Kids' Dentistry Archives - Prosthodontist in Johannesburg
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Kids’ Dentistry

 All children love sweets. It is a fact of life. To keep them away from sweets is almost impossible. It’s part of being sociable with one’s little friends.

Let me share with you what happened to my grandson and great grandniece.

Both my daughter and niece called asking for help. They said that their children were kept up at night with toothache.

Both children are six years old, and a clinical examination on both of them revealed deciduous (baby) teeth ravaged by decay.

Deciduous teeth play a vital role in a child’s dental development. They are the precursor to permanent teeth and hold the space in the jaw for the permanent teeth to erupt from then on until the age of approximately 12. They are precious and need to be looked after appropriately.

That means regular brushing and fluoride treatment. The consumption of sugary sweets needs to be kept to a minimum. Parents have a responsibility.

Children need to be introduced to a dental office at an early age. It is suggested to bring them in regularly from the age of two just to have a ride in the chair and experience the fun. That takes the fear away and certainly encourages parents to look after their precious baby teeth.

 The only way to treat these children was with the help of conscious sedation. A specialist anaesthetist was brought into the rooms. He set up with all his dedicated equipment and was able to allow me, while each child was comfortable and sleeping, to work. I was able to do all the necessary restorative treatment to bring their mouths back to good health.

The purpose of conscious sedation is to produce a state of relaxation and pain relief using the appropriate medication to facilitate performing minor procedures.

Besides facilitating the necessary treatment, the child wakes up with no recall of the experience and no long-term fear of visiting a dentist in the future. How many people do you know who dread coming to the dentist because of being poorly handled as a child?

Both children now have healthy, decay-free mouths that need to be properly looked after from now on.

Perhaps you know of children who may need the service. Please feel free to call. We would love to help.


Dr Kaplan says, “I came across this charming poem in a pamphlet which was written in 1944”

by Dorothy Gray

I used to like the dentist very much,
He really seemed to be most awfully kind;
But since one dreadful day,
I’m afraid I must say
That I’m sorry, but I’ve had to change my mind.

I’ll tell you just exactly how it happened;
I’d only been to see him just once or twice,
And I loved to sit up there
In his funny high armchair;
And a visit to the dentist seemed quite nice.

But once I had a very wobbly tooth;
I’d tried to pull it out but I just couldn’t !
And I asked him not to touch
(Though it didn’t hurt me much)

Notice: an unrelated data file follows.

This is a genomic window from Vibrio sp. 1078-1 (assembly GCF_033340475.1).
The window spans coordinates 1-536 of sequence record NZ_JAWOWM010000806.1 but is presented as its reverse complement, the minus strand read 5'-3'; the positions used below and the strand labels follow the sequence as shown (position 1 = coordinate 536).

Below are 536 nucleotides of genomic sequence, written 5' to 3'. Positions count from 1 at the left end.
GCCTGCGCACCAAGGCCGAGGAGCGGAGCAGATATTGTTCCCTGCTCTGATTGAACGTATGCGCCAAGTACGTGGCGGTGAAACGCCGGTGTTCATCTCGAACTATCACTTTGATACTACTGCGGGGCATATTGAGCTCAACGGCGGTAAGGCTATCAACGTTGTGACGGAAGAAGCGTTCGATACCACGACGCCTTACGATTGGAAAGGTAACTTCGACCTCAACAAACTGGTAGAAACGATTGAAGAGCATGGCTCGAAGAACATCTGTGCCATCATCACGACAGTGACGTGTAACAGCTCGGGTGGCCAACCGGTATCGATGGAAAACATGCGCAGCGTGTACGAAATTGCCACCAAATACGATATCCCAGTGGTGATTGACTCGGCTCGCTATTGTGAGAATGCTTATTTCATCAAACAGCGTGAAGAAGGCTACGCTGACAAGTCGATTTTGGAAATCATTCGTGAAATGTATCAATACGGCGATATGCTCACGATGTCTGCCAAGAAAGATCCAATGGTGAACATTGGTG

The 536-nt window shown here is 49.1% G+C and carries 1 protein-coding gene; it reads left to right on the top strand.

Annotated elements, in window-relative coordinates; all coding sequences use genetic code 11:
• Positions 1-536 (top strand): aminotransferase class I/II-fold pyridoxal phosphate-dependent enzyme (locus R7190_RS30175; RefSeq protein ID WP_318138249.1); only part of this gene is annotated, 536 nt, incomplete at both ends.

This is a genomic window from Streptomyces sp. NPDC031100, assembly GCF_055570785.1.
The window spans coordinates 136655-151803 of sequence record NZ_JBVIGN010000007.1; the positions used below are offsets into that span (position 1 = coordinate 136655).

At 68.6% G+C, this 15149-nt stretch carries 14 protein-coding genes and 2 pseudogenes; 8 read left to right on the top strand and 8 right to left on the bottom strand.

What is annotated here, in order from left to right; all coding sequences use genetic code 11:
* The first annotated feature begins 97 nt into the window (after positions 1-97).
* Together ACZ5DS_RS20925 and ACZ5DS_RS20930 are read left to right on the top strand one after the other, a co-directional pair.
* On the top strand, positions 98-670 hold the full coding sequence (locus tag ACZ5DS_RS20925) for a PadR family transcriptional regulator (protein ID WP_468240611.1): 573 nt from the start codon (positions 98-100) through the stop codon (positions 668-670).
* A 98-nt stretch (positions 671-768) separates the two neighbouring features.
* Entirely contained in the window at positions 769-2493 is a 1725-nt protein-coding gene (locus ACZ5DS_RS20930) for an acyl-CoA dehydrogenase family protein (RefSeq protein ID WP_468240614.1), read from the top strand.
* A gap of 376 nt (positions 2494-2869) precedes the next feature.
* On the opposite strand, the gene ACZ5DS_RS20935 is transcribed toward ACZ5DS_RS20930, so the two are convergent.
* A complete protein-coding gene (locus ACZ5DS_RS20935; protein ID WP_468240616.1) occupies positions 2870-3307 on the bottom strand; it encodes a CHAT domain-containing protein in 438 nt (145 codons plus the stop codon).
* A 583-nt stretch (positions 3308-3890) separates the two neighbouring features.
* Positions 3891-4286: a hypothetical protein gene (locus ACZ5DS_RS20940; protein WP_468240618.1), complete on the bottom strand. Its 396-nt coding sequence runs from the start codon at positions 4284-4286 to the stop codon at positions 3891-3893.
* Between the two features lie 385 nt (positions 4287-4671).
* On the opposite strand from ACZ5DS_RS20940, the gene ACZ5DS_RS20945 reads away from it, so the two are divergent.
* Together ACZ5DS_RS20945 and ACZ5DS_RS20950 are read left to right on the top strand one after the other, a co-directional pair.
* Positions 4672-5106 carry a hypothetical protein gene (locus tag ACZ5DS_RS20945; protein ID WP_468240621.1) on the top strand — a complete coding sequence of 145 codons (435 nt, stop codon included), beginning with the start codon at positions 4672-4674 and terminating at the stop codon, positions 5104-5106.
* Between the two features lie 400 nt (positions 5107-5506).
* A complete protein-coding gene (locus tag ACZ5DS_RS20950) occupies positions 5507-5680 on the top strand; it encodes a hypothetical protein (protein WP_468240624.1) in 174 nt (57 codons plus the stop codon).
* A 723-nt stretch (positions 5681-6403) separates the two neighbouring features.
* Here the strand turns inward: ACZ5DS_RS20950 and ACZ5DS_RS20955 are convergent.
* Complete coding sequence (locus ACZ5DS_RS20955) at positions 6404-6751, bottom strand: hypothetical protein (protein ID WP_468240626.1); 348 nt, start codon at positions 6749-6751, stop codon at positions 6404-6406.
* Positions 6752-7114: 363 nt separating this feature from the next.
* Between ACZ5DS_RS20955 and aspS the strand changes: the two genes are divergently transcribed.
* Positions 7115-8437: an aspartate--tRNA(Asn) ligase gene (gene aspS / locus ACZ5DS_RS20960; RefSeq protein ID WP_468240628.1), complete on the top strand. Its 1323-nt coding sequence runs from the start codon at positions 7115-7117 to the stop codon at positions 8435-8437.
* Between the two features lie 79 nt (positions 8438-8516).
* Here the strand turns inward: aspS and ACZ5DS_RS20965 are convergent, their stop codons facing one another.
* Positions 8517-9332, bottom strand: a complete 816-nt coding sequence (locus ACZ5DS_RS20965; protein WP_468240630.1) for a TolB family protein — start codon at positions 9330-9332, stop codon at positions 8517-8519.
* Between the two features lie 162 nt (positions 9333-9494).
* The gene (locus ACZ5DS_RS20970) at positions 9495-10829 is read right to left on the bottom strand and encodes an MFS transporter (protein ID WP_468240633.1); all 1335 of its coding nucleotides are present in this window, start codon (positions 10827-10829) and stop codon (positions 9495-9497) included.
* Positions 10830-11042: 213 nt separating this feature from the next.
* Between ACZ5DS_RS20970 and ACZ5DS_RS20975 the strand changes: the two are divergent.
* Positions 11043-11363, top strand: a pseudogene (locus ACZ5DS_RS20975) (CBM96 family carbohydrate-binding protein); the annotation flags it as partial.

And he shook his head and promised that he wouldn’t.

So I let him have a look inside my mouth,
That he would keep his word I had no doubt;
but in spite of what he said
He grabbed the tooth instead;
And though you won’t believe me, took it out !

Now it wasn’t that I minded what he did;
If he’d warned me I’d have been quite brave, I’m sure;
But they’ll never get me there,
In that silly high armchair;
And I’ll never trust a dentist anymore !


Our relationship with our patient is based on trust.

With good ongoing dental care, your teeth should last your lifetime.

Teething is a painful experience not only for the young child but certainly for the parents who have to endure watching the agony and helping to provide relief. One feel so helpless trying to relieve their pain and having to endure those awful sleepless nights.

They are many housewives remedies to see one through the “agony”. Some mothers suggest rubbing brandy or whiskey over the sore gums (just enough to not make the young child into an alcoholic!).

Another alternative teething ring or a hard rusk to bite on. The good thing is that the stage passes by in due course.

Like everything in child-rearing, everything depends on the parent from feeding, bathing, changing diapers, breaking wind and so on. And so it is with teeth as well. They are precious and need looking after. Baby teeth are not to be taken casually. They fulfil a vital function in growth and development of the child. Besides being used for eating and chewing and learning how to speak, they also are fundamentally important in maintaining space for the permanent teeth to erupt.

Baby teeth are also prone to decay. It is very important to avoid having the child go to sleep with a milk bottle. This causes rampant decay known as “baby bottle syndrome”.

Prevention is better than cure. It is the parents’ responsibility to look after these baby teeth from the moment they appear in the mouth. In the early stages of tooth eruption, they can be effectively cleaned by wiping them with a gauze swab. As more teeth come into the mouth with the growth of the child, they can then be introduced to a toothbrush. Monkey see monkey do. If the child watches the parents enjoy brushing their teeth, they will want to do the same. Toothbrushing can really be fun. Make it a game and sing some songs. Cultivate an appreciation for the preciousness of beautiful teeth from an early age.